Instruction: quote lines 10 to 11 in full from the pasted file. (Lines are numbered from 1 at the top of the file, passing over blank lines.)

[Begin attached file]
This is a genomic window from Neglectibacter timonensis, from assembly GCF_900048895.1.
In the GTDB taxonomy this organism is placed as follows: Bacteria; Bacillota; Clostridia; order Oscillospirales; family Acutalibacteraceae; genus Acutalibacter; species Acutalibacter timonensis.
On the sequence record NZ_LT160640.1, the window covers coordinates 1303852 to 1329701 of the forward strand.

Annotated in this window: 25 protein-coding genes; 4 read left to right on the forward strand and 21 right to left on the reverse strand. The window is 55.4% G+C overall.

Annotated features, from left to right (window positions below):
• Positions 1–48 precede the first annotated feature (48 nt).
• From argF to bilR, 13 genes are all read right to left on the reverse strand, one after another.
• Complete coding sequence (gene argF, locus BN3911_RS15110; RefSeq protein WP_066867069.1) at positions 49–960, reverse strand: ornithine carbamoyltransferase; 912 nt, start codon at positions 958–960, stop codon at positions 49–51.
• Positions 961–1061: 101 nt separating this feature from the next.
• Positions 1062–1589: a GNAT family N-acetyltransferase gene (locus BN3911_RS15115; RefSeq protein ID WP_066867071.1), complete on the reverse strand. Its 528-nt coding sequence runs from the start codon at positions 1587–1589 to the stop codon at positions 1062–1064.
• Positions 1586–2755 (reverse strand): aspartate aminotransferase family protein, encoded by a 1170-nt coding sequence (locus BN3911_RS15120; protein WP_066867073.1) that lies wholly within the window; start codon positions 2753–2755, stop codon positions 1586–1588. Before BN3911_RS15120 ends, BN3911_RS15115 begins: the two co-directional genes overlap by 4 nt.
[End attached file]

• Positions 1062–1589: a GNAT family N-acetyltransferase gene (locus BN3911_RS15115; RefSeq protein ID WP_066867071.1), complete on the reverse strand. Its 528-nt coding sequence runs from the start codon at positions 1587–1589 to the stop codon at positions 1062–1064.
• Positions 1586–2755 (reverse strand): aspartate aminotransferase family protein, encoded by a 1170-nt coding sequence (locus BN3911_RS15120; protein WP_066867073.1) that lies wholly within the window; start codon positions 2753–2755, stop codon positions 1586–1588. Before BN3911_RS15120 ends, BN3911_RS15115 begins: the two co-directional genes overlap by 4 nt.